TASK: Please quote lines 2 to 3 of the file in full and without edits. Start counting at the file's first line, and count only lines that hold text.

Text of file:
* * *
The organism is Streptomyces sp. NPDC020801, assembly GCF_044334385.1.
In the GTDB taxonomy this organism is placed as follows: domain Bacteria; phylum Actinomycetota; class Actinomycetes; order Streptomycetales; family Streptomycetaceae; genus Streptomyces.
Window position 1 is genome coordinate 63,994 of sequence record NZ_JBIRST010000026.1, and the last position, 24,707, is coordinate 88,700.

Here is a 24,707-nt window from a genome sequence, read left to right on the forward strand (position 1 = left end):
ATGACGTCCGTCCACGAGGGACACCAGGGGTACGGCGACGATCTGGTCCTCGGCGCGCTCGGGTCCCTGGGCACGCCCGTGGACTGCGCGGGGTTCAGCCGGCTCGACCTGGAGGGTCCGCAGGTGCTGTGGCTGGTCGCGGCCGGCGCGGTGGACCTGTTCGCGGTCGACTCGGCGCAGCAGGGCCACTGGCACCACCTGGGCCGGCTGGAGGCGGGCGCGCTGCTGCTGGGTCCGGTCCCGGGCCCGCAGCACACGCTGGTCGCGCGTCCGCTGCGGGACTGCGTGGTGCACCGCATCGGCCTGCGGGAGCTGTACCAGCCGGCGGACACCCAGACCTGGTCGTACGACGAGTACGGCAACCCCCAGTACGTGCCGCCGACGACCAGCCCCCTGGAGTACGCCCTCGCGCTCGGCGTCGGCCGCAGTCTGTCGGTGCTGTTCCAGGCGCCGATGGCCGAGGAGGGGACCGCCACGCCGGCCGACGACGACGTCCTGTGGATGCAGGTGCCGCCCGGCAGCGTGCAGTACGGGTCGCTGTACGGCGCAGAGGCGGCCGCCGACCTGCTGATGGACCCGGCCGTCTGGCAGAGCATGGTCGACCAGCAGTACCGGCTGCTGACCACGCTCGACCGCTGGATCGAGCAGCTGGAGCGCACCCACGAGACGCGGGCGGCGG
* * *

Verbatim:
In the GTDB taxonomy this organism is placed as follows: domain Bacteria; phylum Actinomycetota; class Actinomycetes; order Streptomycetales; family Streptomycetaceae; genus Streptomyces.
Window position 1 is genome coordinate 63,994 of sequence record NZ_JBIRST010000026.1, and the last position, 24,707, is coordinate 88,700.